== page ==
A search for trauma NOT "social work" will find results that contain trauma but do NOT contain "social work." Use this sparingly and play around with it.

Trauma

"Social Work"

+

Limiters

  • Built-in features in databases and catalogues that allow you to limit results. Limiting may seem strange, but when there are tens of thousands of results available, you need to narrow your search down. Limiters are an easy way to do this!

Limit to peer-reviewed and full text online

Limit to resource type (e.g. articles)

Limit by publication date

Limit to location if you want print resources

Basic search strategy

  1. Determine a topic: this is a good time to use encyclopedias/reference sources (e.g.,CREDO Reference), Google, Wikipedia, news publications, and blogs.
  2. Formulate a focused research question/thesis: neither too broad nor too narrow. This is tricky and will take practice. You can start by answering "who," "what," "why," "when," and "how" questions.
  3. Identify keywords, including synonyms and related concepts, and possible subject headings:  You can search for standard subject headings here. Concept mapping can be helpful.
  4. Combine keywords, phrases, subject headings into search queries:  Try many different searches and combinations of terms
  5. Don't forget to use limiters!
  6. Keep track of interesting articles! (see slide on Zotero below)

Evaluating information

  • How do we know something counts as "good" information?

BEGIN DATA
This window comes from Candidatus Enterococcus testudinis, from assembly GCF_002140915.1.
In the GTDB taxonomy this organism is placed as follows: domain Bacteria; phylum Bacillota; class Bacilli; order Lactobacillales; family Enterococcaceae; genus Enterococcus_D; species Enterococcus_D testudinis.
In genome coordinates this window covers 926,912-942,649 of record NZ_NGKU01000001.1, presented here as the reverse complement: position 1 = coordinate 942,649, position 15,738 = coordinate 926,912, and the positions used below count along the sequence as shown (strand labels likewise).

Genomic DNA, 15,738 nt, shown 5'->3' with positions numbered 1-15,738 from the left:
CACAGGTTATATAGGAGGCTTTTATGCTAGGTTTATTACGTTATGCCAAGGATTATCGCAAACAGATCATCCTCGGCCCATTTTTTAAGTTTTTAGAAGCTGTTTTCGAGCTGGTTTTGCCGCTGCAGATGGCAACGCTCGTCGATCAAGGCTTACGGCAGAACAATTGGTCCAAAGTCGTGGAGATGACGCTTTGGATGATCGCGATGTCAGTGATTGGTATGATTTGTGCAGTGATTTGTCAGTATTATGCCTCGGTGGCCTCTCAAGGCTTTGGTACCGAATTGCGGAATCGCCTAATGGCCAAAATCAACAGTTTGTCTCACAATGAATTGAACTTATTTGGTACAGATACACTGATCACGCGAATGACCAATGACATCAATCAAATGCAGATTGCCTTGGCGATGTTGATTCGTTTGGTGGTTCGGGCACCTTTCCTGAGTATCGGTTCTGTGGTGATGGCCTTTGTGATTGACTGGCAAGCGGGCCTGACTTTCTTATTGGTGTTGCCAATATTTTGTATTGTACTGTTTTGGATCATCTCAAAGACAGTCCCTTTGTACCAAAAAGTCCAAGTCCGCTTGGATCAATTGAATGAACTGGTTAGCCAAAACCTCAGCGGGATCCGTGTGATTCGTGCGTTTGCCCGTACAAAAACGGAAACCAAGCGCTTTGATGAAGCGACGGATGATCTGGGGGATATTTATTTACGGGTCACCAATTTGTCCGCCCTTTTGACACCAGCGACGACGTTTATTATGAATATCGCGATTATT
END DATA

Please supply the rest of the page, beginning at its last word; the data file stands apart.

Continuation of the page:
• Who gets to create and validate information? Who doesn't?
  • What is meant by expertise? Are official credentials the way to determine this?
  • What counts as trustworthy or credible?

Handy tool: CRAAP Test

  • Currency: When was the information published? If it is a website, has it been updated recently? This criteria is dependent on the purpose of your research and your instructor's guidelines (e.g., published within the last five years).
  • Relevance: Is the information appropriate for your research? Does it relate directly to your topic? Does research contained match your purpose (e.g., is it academic or a blog post)?
  • Authority: Who is the author and what are their credentials/expertise? Are articles peer-reviewed? Are books self-published or published by academic presses? Authority will depend heavily on subject.
  • Accuracy: This is difficult to figure out, but you can look for signs, such as citations in the source (the number and type) and the number of times a source has been cited. Is the claim verifiable? Is there an effort to "make a case" for the perspective put forward?
  • Perspective/purpose:  Is the purpose of the information clear? Does it acknowledge other perspectives/arguments and take time to address them? Is there a clear bias or is it balanced?

There are plenty of Academic Libraries that use a version of the CRAAP test. My take was inspired by this particular one from Western University.

Limitations of CRAAP